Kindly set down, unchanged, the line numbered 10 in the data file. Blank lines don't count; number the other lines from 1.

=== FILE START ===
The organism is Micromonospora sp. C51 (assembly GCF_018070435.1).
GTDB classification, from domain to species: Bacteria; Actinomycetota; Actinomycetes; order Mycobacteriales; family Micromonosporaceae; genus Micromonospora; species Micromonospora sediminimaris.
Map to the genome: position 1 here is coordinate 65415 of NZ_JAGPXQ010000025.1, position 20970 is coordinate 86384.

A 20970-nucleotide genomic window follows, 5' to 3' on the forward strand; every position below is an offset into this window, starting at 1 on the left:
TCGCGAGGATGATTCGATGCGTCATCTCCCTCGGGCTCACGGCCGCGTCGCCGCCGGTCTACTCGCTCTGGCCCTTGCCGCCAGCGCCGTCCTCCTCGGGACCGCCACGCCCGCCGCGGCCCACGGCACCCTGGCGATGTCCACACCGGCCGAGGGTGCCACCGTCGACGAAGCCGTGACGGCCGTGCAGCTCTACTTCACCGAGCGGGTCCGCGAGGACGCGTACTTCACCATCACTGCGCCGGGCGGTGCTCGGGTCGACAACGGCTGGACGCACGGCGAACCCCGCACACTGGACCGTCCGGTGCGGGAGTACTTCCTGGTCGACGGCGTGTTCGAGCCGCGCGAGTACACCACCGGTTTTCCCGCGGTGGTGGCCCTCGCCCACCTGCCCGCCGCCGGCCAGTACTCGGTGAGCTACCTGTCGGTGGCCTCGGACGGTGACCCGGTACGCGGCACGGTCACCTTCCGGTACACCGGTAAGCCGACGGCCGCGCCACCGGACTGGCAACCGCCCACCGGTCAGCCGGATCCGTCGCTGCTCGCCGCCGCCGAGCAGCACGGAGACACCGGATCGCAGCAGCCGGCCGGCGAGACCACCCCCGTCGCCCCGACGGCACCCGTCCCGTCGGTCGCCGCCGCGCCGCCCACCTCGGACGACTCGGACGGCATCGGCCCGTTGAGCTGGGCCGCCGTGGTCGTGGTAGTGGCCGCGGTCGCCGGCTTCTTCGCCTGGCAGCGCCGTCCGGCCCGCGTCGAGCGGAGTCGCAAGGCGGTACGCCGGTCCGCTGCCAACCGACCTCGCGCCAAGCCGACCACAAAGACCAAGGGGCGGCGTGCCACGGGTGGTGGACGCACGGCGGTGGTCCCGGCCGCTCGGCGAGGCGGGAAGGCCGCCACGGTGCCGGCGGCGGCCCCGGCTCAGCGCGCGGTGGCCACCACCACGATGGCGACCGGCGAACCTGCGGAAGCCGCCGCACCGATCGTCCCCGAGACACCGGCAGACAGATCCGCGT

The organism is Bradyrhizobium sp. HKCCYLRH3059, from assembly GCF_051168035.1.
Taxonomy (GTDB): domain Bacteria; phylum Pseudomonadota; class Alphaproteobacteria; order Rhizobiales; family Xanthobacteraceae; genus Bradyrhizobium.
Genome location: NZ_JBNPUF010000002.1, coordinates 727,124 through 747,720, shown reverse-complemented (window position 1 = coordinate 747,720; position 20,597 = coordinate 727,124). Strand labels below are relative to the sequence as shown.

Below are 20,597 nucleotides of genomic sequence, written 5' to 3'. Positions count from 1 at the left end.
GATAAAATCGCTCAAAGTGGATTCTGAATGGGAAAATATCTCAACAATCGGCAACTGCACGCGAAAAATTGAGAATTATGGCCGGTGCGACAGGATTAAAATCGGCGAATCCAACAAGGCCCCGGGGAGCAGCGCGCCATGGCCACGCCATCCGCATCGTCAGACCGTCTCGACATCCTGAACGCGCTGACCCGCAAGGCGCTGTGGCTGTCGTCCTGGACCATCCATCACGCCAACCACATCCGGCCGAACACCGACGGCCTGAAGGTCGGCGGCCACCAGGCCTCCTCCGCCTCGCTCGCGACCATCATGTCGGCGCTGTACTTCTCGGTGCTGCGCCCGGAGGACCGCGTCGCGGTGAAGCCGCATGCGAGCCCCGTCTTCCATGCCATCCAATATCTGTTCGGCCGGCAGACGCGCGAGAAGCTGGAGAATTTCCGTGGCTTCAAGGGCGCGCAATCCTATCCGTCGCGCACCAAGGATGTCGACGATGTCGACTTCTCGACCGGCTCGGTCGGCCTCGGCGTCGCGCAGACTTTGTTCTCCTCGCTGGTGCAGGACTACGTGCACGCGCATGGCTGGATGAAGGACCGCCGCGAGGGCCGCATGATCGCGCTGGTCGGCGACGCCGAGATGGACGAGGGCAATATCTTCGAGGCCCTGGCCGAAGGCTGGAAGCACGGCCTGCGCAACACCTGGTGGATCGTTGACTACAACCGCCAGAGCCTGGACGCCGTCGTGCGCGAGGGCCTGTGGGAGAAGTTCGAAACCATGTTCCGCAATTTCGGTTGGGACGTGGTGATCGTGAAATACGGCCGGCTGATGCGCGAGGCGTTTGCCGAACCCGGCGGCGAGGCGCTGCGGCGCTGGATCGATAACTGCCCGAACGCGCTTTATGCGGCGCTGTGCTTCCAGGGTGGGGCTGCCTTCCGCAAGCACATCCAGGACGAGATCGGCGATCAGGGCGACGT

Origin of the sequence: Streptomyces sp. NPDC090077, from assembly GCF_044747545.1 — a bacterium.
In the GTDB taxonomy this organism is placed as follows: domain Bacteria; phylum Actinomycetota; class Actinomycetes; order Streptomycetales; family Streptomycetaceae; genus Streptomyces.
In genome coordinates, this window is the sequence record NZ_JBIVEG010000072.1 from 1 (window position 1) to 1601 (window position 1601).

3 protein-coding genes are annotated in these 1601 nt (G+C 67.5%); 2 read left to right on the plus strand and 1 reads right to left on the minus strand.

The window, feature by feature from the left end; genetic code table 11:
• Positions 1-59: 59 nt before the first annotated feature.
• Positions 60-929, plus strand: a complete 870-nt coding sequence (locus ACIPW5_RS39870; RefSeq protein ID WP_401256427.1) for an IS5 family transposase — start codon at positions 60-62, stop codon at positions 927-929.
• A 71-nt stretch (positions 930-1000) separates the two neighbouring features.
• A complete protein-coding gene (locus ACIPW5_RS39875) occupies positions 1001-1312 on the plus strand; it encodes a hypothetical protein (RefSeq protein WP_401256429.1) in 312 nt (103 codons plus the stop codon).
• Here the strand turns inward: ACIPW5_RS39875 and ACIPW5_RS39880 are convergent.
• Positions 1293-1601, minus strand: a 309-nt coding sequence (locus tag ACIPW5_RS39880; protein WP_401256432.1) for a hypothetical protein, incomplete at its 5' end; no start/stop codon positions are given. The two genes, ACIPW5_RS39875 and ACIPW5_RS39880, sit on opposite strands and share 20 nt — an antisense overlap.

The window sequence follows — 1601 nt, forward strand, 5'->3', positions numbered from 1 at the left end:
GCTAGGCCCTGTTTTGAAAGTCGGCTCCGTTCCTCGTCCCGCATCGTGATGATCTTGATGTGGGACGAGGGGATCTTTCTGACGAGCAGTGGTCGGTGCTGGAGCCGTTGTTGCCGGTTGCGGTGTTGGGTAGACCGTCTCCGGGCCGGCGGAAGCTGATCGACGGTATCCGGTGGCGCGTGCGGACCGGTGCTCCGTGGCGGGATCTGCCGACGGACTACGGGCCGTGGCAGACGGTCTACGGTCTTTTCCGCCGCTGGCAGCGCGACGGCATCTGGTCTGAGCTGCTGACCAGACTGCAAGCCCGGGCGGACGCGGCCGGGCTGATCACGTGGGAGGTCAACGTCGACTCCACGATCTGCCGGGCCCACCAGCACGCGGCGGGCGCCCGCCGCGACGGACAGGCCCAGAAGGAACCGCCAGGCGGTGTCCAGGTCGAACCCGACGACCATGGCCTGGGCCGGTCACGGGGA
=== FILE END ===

GATAAAATCGCTCAAAGTGGATTCTGAATGGGAAAATATCTCAACAATCGGCAACTGCACGCGAAAAATTGAGAATTATGGCCGGTGCGACAGGATTAAAATCGGCGAATCCAACAAGGCCCCGGGGAGCAGCGCGCCATGGCCACGCCATCCGCATCGTCAGACCGTCTCGACATCCTGAACGCGCTGACCCGCAAGGCGCTGTGGCTGTCGTCCTGGACCATCCATCACGCCAACCACATCCGGCCGAACACCGACGGCCTGAAGGTCGGCGGCCACCAGGCCTCCTCCGCCTCGCTCGCGACCATCATGTCGGCGCTGTACTTCTCGGTGCTGCGCCCGGAGGACCGCGTCGCGGTGAAGCCGCATGCGAGCCCCGTCTTCCATGCCATCCAATATCTGTTCGGCCGGCAGACGCGCGAGAAGCTGGAGAATTTCCGTGGCTTCAAGGGCGCGCAATCCTATCCGTCGCGCACCAAGGATGTCGACGATGTCGACTTCTCGACCGGCTCGGTCGGCCTCGGCGTCGCGCAGACTTTGTTCTCCTCGCTGGTGCAGGACTACGTGCACGCGCATGGCTGGATGAAGGACCGCCGCGAGGGCCGCATGATCGCGCTGGTCGGCGACGCCGAGATGGACGAGGGCAATATCTTCGAGGCCCTGGCCGAAGGCTGGAAGCACGGCCTGCGCAACACCTGGTGGATCGTTGACTACAACCGCCAGAGCCTGGACGCCGTCGTGCGCGAGGGCCTGTGGGAGAAGTTCGAAACCATGTTCCGCAATTTCGGTTGGGACGTGGTGATCGTGAAATACGGCCGGCTGATGCGCGAGGCGTTTGCCGAACCCGGCGGCGAGGCGCTGCGGCGCTGGATCGATAACTGCCCGAACGCGCTTTATGCGGCGCTGTGCTTCCAGGGTGGGGCTGCCTTCCGCAAGCACATCCAGGACGAGATCGGCGATCAGGGCGACGT